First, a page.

Four Common Household Products That Kill COVID19 And Four That Are Useless
It's a safe bet you've got these at home already or that they'll be in stock on your next grocery run.
We've seen a lot of people panicking because of shortages, from certain foods to toilet paper to pain medications to latex and rubber gloves. Thankfully, there are a number of household items that are very effective at destroying COVID19. There are also a few that you've probably heard also work but that you should steer clear of. Click here to read more from Consumer Reports.
Health care experts say that the basic friction of washing hands with simple soap and water for at least twenty seconds are sufficient to destroy COVID19. It's also important to note that antibacterial soap only affects bacteria, though it's still as effective as any soap as long as you're using friction and washing long enough.
The CDC says bleach can be used to destroy COVID19 though it should be used carefully. Only mix bleach with water and wear gloves to prevent contact with skin. It's also never a good idea to use bleach in a poorly - ventilated area due to the fumes. Read more about handling bleach in the article linked above.
Solutions containing seventy percent alcohol are effective virus killers, but be sure to first wash the area you want to disinfect and then let the alcohol remain on the surface for thirty seconds.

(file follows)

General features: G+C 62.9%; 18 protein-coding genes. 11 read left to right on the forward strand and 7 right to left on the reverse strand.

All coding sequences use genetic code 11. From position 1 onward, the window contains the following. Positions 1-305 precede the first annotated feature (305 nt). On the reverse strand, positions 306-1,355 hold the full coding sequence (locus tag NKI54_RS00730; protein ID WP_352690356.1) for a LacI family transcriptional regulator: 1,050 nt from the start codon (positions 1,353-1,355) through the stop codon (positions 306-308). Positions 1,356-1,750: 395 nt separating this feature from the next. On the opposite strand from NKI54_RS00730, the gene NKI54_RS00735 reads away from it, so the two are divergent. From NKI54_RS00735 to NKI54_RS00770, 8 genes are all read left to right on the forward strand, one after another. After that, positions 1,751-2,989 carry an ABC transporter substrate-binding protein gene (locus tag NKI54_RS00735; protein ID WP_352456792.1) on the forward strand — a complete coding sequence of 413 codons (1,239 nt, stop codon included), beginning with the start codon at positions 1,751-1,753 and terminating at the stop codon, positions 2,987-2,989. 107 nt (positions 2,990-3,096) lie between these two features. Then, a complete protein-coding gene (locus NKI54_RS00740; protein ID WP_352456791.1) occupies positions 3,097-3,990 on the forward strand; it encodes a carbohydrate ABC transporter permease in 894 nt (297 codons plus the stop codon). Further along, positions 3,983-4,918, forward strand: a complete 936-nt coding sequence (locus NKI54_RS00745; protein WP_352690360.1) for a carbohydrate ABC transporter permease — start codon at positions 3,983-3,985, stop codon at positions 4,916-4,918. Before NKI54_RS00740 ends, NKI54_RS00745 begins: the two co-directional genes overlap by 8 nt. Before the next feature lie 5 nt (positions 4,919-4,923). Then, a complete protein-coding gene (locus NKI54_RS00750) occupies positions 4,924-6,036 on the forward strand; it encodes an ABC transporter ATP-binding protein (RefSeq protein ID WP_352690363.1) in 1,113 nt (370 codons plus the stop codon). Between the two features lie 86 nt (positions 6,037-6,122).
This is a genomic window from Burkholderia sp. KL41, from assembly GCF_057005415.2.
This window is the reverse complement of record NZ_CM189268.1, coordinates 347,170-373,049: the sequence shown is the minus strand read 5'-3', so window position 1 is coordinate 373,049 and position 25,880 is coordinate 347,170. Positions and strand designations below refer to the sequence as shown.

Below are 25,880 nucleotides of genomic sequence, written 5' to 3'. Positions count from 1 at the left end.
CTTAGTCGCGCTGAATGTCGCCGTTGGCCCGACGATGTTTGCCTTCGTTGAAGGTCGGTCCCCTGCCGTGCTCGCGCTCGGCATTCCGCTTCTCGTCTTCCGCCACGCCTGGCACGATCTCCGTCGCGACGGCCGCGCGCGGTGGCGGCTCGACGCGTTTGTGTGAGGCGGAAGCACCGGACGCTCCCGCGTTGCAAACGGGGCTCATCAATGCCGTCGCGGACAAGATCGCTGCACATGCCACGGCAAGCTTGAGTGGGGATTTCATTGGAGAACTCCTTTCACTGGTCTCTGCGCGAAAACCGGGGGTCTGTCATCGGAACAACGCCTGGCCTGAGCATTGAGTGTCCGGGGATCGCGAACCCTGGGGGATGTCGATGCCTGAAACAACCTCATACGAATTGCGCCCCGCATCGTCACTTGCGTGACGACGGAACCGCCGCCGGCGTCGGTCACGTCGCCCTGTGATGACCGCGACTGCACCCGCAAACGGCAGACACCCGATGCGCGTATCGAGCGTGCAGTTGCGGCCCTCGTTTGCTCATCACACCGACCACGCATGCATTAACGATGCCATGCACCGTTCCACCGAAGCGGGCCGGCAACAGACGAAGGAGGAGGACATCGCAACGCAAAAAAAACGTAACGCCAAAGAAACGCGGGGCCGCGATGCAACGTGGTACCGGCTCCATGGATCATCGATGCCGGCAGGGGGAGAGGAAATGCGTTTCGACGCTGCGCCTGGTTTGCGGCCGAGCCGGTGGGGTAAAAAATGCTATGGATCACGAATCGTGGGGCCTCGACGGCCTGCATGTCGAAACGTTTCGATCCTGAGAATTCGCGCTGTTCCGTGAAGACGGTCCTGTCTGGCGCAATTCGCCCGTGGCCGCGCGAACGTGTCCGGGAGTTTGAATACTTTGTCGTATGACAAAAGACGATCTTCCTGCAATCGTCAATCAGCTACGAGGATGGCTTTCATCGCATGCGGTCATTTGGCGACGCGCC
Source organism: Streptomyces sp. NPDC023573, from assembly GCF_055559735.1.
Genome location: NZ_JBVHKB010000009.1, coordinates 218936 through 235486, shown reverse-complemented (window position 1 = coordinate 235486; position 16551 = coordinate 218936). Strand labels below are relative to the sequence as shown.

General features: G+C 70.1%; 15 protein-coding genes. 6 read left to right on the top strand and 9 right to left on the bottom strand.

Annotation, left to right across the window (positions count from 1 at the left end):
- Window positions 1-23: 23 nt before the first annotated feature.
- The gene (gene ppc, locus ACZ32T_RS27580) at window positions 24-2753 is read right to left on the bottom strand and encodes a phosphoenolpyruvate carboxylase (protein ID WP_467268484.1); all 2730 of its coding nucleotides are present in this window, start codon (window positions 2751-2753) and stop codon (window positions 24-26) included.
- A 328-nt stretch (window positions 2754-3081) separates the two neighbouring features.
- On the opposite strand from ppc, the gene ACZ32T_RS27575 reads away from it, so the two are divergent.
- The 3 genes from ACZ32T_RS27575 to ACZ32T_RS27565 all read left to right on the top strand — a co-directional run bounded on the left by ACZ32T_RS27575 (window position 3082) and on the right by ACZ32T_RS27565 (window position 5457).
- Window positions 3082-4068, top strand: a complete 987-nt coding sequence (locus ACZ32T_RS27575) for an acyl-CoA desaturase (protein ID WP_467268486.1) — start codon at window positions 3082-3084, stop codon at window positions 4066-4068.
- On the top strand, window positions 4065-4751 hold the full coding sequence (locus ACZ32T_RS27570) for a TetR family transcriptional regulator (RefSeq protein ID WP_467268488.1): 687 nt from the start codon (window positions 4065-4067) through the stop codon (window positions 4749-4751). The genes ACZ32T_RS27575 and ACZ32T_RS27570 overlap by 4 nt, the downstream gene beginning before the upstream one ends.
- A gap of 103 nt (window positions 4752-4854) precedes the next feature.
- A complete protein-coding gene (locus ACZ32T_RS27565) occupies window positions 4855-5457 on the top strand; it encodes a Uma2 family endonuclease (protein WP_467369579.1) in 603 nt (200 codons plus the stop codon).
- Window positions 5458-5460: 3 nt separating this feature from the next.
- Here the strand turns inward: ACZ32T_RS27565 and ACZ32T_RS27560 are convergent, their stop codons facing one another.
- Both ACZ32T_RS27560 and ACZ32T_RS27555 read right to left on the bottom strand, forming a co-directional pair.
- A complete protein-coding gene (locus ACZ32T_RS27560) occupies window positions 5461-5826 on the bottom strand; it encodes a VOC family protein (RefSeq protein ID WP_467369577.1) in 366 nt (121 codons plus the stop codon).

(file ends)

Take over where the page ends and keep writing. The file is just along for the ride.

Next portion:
The CDC says hydrogen peroxide can destroy rhinovirus (which causes colds) in six seconds, so it's also effective against COVID19. It should be allowed to remain on a surface for a full minute for disinfection to occur. Like alcohol, though, it may cause discoloration of some plastics.
People quickly began trying to make their own hand sanitizer when panic set in just before the COVID19 mandates were issued. Experts say you shouldn't rely on anything you make at home, even if you're following an online formula, as ratios haven't been tested and you'll never know whether it's really effective or not.
Don't avoid drinking vodka (I know I'm not!) but do avoid using it as an ingredient in hand sanitizers of your own making. No vodka on the market contains the seventy percent of ethyl alcohol needed to be an effective disinfectant.
Though there are lots of disinfectant recipes online that call for using vinegar, there is no scientific evidence that vinegar is an effective disinfectant.
It smells great and is soothing, but there's no evidence as of yet that it has any disinfectant properties.